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Thread: Question regarding residents

  1. #1

    Default Question regarding residents

    AAPC: Back to School
    This is a question that one of the residents posed and we have gotten varied answers from others, wanting to find out which is correct?
    A residents admits a patient in the evening (before midnight). They do the admission and call the attending. The attending then sees the patient the next day and does their own H and P (documents their exam, assessment,etc).

    Here is how we were billing:
    Hosp day 1 (they were admitted at 21:00 by resident) – no billing
    Hosp day 2 (when the attending does the attending H and P) as a hospital admit.
    Hops day 3 subsequent visit (low mod complex)

    We have been advised that if the attending does not come in a see the pt to bill the admission on Day 1, the attending cannot bill the admission the next day, but has to bill a subsequent visit. Now, we have been billing the admit H and P simply on the day when the attending sees the pt (hosp day 2).
    How should we bill these? They happen a few times per week. (and having the attending come in to capture those charges is not going to happen – this was also a past suggestion – our faculty and me would revolt).

    Thanks we are trying to make sure we do this correctly,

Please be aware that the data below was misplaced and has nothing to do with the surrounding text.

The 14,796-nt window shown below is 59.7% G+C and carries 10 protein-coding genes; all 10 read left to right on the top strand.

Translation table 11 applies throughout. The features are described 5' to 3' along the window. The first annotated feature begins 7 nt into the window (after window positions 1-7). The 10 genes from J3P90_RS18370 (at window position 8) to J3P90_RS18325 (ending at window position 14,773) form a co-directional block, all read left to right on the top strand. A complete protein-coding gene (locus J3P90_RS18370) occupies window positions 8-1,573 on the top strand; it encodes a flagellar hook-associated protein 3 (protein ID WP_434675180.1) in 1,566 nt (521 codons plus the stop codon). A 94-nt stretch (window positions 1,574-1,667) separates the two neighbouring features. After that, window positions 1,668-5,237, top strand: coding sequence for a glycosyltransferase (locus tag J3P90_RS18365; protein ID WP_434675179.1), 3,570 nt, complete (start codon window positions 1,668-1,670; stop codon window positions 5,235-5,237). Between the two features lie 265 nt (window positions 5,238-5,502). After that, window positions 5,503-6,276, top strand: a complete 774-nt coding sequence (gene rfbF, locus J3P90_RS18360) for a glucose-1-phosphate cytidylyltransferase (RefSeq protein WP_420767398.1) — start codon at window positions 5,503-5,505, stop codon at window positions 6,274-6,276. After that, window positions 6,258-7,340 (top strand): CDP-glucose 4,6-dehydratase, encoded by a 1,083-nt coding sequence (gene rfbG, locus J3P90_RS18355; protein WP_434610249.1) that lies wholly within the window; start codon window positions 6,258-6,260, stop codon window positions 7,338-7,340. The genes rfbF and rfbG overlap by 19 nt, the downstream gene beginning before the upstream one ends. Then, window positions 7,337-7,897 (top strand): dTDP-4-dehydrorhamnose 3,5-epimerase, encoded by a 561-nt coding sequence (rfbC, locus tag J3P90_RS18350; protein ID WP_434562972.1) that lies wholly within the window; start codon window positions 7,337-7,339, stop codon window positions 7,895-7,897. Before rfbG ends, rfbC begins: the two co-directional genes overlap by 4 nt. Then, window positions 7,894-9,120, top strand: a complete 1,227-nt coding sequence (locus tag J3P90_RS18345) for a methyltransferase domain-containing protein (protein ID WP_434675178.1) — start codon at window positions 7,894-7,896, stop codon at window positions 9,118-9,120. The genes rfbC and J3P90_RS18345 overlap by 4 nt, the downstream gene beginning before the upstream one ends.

2. #2


    I saw this on Todays Hospitalist, I thought I had seen that the physician has 24 hours, but don't have time at the moment to read all of the CMS guidlines regarding this statement...but it's a start for you, hope it helps.

    Duties, billing and documentation
    According to the CMS, supervising physicians are responsible for making sure that patients seen by residents receive the same caliber of care as if they were working by themselves. And to bill for a service as a teaching physician, you must personally perform key portions of the service or observe a resident performing those key components.

    When supervising, your specific duties include the following:

    reviewing the patient's history and physical examination, as performed by the resident;

    personally examining the patient within a reasonable period of time after admission, which Medicare guidelines indicate is within 24 hours;confirming or revising the resident's diagnosis;

    determining the patient's course of treatment;

    frequently reviewing the patient's progress; and

    making sure that interns and residents receive the supervision they need.

    As far as billing supervised services, Medicare regulations are fairly straightforward: Physicians need to add a -GC modifier to the CPT code they're billing for. That modifier certifies that a teaching physician was present during the key portion of the service and was immediately available during the other parts of the service.

  3. #3



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